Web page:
US20130166318A1 - System and techniques for cost estimation of medical conditions acquired at a medical facility - Google Patents

System and techniques for cost estimation of medical conditions acquired at a medical facility Download PDF

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US20130166318A1
US20130166318A1 US13820036 US201113820036A US2013166318A1 US 20130166318 A1 US20130166318 A1 US 20130166318A1 US 13820036 US13820036 US 13820036 US 201113820036 A US201113820036 A US 201113820036A US 2013166318 A1 US2013166318 A1 US 2013166318A1
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cases
subset
medical
associated
medical facility
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Abandoned
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US13820036
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Catherine D. Lathem
Keith C. Mitchell
Cathy L. Plunkett
Cheryl A. Pederson
Mary E. Kundus
Mark A. Schroer
Barbara C. Zellerino
Garri L. Garrison
Monica L. Sanders
JaeLynn C. Williams
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3M Innovative Properties Co
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3M Innovative Properties Co
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    • GPHYSICS
    • G06COMPUTING; CALCULATING; COUNTING
    • G06FELECTRIC DIGITAL DATA PROCESSING
    • G06F19/00Digital computing or data processing equipment or methods, specially adapted for specific applications
    • G06F19/30Medical informatics, i.e. computer-based analysis or dissemination of patient or disease data
    • G06F19/32Medical data management, e.g. systems or protocols for archival or communication of medical images, computerised patient records or computerised general medical references
    • G06F19/328Health insurance management, e.g. payments or protection against fraud
    • GPHYSICS
    • G06COMPUTING; CALCULATING; COUNTING
    • G06FELECTRIC DIGITAL DATA PROCESSING
    • G06F19/00Digital computing or data processing equipment or methods, specially adapted for specific applications
    • GPHYSICS
    • G06COMPUTING; CALCULATING; COUNTING
    • G06QDATA PROCESSING SYSTEMS OR METHODS, SPECIALLY ADAPTED FOR ADMINISTRATIVE, COMMERCIAL, FINANCIAL, MANAGERIAL, SUPERVISORY OR FORECASTING PURPOSES; SYSTEMS OR METHODS SPECIALLY ADAPTED FOR ADMINISTRATIVE, COMMERCIAL, FINANCIAL, MANAGERIAL, SUPERVISORY OR FORECASTING PURPOSES, NOT OTHERWISE PROVIDED FOR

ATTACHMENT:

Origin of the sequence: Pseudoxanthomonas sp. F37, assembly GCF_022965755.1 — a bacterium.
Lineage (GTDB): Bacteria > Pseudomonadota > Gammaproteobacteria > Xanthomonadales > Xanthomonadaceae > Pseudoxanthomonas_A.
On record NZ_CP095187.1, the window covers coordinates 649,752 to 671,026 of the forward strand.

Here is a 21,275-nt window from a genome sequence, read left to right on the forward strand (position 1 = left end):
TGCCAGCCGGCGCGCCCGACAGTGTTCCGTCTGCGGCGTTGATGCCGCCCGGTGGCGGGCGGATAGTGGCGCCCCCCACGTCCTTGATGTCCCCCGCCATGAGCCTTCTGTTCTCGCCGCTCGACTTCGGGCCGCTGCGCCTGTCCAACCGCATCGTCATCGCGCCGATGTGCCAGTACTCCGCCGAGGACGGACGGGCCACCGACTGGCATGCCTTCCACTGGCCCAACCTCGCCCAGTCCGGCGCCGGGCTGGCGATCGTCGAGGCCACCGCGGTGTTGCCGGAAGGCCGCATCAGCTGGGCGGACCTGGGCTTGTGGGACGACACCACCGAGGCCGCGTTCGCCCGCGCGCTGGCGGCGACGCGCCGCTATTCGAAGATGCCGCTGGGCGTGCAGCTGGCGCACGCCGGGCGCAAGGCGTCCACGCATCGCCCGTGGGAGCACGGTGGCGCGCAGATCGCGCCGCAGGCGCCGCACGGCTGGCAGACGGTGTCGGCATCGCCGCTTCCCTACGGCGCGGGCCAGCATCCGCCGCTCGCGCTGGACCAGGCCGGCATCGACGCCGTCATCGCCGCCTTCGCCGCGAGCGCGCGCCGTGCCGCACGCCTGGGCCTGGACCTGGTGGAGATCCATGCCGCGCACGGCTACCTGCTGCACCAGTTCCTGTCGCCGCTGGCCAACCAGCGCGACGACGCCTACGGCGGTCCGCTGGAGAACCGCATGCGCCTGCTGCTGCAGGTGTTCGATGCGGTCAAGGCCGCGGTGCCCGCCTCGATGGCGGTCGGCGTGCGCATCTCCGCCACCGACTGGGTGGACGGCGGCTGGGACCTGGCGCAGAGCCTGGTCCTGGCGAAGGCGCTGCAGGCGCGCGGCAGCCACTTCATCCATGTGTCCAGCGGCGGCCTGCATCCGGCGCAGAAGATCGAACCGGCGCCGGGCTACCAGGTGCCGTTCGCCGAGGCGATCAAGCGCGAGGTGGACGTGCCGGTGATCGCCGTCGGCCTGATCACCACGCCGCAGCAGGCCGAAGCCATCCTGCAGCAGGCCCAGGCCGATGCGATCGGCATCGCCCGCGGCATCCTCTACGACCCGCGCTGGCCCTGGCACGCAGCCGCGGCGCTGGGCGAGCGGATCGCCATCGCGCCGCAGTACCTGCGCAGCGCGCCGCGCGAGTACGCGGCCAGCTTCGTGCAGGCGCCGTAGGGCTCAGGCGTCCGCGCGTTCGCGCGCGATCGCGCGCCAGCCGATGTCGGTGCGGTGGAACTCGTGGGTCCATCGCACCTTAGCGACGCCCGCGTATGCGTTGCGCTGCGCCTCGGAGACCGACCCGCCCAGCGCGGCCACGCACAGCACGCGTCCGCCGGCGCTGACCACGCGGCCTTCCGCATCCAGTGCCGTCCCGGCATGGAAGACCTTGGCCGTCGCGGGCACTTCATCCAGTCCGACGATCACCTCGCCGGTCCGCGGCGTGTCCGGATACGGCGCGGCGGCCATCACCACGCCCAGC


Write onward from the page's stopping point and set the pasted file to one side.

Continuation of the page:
• G06Q30/00Commerce, e.g. shopping or e-commerce
    • G06Q30/02Marketing, e.g. market research and analysis, surveying, promotions, advertising, buyer profiling, customer management or rewards; Price estimation or determination
    • G06Q30/0283Price estimation or determination
    • GPHYSICS
    • G06COMPUTING; CALCULATING; COUNTING
    • G06QDATA PROCESSING SYSTEMS OR METHODS, SPECIALLY ADAPTED FOR ADMINISTRATIVE, COMMERCIAL, FINANCIAL, MANAGERIAL, SUPERVISORY OR FORECASTING PURPOSES; SYSTEMS OR METHODS SPECIALLY ADAPTED FOR ADMINISTRATIVE, COMMERCIAL, FINANCIAL, MANAGERIAL, SUPERVISORY OR FORECASTING PURPOSES, NOT OTHERWISE PROVIDED FOR
    • G06Q50/00Systems or methods specially adapted for specific business sectors, e.g. utilities or tourism
    • G06Q50/10Services
    • G06Q50/22Social work

Abstract

Computer-implemented methods of processing medical data are described. The methods comprise selecting cases associated with a first parameter from medical data associated with a plurality of cases, determining a subset of cases associated with a medical facility-acquired condition, and determining another subset cases not associated with the medical facility-acquired condition. Estimated costs associated with those cases associated a medical facility-acquired condition are generated, along with expected costs for these same cases in the absence of the medical facility-acquired condition. Methods further allowing comparisons to data related to normative collections of medical facilities are also disclosed. Computerized systems for processing medical data and computer-readable storage media comprising instructions that when executed in a processor cause the processor to process medical data are also described.

Description

    TECHNICAL FIELD
  • This disclosure relates to health care at medical facilities, and cost estimations associated with medical conditions.
  • BACKGROUND
  • In the heathcare field, it is often desirable to determine costs associated with medical conditions. Most medical facilities operate, in many respects, like other businesses, in that profits or losses generally amount to the difference between charges imposed by the medical facility for a given service and the costs associated with providing that service. Furthermore, like other businesses, medical facilities do not always gain full reimbursement for the charges, which can reduce profits.
  • The healthcare field is changing rapidly. One recent change in healthcare relates to the reimbursement of medical procedures by the Medicare program sponsored by the United States. In particular, Medicare recently changed its policy on reimbursement for medical conditions that were acquired at the medical facility. For example, if a patient is admitted to a medical facility for treatment of a first condition (e.g., a knee surgery), but is then exposed to a second condition (e.g., a surgical site infection) at that medical facility, Medicare may refuse payment for treatment of that second condition on the rationale that the second condition was attributable to the medical facility. Health insurance companies or other government agencies responsible for reimbursement of healthcare costs may follow Medicare's policy of refusing payment for treatment of the second condition in such circumstances.